Willow's dream is a Twin Peaks-esque vision - complete with the heavy red curtains - of all her friends playing roles in a surreal version of Death of a Salesman. Buffy's Chicago outfit with the short black hair and provocative femme-fatale/burlesque dancer dress is especially memorable, as well as her dazzling monologue:

But what else could I expect from a bunch of low-rent, no-account hoodlums like you? Hoodlums, yes, I mean you and your friends, your whole sex. Throw 'em in the sea for all I care. Throw 'em in and wait for the bubbles. Men, with your groping and spitting. All groin, no brain. Three billion of ya' passin' around the same worn out urge. Men... with your sales.

Half of the dialogue in this episode is severely symbolic and/or meaningful, and the other half is complete nonsense. I think it's easy to judge where this particular piece of brilliance falls. However, the Willow sequence shows more than anything else in the season how much she has grown up and matured since the beginning of the show. There is almost nothing in common between the nerdy clutz from Season 1, and the gorgeous self-aware and confident woman that she is in Season 4. Everybody else's dreams hold wicked cool elements, and in each and every one of them is featured the Man With the Cheese (I wear my cheese. It doesn't wear me.) who Whedon admits to have put there purely for absurdity's sake.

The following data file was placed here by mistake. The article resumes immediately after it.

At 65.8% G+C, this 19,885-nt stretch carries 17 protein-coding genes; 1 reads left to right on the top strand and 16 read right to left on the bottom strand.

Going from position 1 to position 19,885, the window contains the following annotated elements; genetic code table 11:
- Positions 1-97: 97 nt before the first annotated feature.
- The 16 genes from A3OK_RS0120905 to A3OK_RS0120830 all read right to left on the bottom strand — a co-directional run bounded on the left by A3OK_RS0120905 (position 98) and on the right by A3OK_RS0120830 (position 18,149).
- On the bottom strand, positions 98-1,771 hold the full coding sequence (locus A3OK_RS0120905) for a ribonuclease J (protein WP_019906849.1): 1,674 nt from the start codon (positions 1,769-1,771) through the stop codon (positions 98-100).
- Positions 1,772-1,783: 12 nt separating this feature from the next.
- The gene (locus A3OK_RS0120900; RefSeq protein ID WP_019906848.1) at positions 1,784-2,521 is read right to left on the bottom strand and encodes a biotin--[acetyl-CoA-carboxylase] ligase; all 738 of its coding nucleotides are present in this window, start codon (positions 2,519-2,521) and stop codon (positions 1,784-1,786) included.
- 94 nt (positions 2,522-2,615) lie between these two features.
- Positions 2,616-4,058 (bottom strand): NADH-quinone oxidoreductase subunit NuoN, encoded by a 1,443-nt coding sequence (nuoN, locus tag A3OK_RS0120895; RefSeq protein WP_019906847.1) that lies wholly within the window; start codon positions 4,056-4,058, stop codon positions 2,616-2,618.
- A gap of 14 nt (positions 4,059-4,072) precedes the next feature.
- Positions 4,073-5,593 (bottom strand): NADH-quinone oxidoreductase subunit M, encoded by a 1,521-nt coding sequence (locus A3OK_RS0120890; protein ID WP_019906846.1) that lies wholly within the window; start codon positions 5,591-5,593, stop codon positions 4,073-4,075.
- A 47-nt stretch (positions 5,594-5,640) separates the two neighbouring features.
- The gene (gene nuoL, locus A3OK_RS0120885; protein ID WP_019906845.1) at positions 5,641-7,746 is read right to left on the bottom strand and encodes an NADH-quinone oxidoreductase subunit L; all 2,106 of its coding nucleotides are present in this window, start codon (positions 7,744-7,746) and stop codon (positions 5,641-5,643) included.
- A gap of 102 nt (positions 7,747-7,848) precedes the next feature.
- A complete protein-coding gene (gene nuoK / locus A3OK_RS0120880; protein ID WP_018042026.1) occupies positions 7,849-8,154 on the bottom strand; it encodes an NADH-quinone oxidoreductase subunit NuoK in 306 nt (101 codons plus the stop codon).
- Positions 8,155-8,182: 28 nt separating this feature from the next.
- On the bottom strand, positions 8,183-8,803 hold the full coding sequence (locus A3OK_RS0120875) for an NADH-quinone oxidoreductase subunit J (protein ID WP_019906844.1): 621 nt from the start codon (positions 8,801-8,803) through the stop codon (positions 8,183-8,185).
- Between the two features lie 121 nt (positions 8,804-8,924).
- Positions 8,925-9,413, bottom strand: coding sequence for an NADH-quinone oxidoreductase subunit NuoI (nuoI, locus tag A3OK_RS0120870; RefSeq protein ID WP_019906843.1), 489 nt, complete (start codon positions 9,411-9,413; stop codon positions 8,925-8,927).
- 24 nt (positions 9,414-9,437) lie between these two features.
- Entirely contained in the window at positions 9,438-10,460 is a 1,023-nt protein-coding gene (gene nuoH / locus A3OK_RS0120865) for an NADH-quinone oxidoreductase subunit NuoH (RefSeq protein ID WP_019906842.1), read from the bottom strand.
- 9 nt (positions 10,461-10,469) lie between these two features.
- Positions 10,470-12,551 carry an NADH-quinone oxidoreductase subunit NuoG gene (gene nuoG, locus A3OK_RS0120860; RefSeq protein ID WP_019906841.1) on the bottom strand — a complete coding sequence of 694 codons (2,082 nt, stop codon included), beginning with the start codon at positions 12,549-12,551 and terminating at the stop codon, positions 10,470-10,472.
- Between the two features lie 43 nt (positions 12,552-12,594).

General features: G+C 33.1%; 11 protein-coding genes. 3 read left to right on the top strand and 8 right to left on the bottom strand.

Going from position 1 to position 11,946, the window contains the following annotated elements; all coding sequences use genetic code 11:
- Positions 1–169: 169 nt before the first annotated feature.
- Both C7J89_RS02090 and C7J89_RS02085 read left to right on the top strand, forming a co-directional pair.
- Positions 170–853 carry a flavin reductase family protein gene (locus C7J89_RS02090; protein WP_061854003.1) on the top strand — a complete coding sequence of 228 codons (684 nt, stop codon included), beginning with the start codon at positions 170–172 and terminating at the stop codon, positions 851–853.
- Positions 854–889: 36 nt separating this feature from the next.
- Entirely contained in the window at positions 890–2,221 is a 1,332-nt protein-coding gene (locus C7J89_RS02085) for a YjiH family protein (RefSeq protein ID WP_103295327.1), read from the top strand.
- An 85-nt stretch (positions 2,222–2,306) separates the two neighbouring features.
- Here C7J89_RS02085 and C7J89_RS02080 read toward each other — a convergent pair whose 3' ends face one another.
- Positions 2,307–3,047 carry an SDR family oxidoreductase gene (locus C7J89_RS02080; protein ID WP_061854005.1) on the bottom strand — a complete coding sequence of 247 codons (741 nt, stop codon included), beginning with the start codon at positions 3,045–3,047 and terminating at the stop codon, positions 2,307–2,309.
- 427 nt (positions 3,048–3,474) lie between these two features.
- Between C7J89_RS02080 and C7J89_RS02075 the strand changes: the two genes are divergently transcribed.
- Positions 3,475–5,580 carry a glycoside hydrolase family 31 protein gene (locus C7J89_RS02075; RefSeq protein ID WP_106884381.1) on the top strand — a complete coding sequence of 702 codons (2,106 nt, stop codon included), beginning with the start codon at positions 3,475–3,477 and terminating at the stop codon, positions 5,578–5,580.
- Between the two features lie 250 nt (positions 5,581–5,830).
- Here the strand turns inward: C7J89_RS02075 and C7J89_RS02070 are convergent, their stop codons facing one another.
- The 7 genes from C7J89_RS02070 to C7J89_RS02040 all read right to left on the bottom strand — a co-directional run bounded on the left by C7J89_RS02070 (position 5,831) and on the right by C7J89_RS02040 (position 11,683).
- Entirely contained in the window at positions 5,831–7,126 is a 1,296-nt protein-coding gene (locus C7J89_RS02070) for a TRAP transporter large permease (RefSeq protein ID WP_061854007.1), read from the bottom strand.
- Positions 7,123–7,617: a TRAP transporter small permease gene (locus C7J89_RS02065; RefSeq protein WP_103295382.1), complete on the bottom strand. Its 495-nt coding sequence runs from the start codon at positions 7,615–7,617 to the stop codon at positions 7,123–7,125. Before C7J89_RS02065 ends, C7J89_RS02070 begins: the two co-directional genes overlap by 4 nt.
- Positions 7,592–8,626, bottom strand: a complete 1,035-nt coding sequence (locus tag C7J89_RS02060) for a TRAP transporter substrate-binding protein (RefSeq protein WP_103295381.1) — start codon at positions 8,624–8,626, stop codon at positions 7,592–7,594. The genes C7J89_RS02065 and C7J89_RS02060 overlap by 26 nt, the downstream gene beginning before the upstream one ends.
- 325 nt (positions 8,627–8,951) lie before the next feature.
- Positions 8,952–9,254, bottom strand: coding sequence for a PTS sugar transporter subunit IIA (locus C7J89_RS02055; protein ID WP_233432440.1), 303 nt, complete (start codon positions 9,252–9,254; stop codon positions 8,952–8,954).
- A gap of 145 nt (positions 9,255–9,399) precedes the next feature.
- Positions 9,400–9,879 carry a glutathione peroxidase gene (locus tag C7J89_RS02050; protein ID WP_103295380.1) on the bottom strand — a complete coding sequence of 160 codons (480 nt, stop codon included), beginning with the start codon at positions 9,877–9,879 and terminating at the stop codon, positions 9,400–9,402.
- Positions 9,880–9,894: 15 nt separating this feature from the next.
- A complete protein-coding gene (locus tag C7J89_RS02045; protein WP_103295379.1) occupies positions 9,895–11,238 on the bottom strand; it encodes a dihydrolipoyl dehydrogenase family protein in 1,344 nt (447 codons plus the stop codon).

In its entirety, Season 4 is a step down in quality from Season 3. However, it holds many pearls of character development, as well as few of the best Buffy episodes ever made. And as much as fans might be bothered by Buffy and Riley's relationship, there is still a lot to love here. Plus - witches. "Sometimes I think about two women doing a spell. And then I do a spell by myself." That is to say, even at its weaker, Buffy the Vampire Slayer is still many laps ahead of most every other show, doing drama better than dramas, comedy better than comedies, and entertainment as art in the best possible way - with a big heart.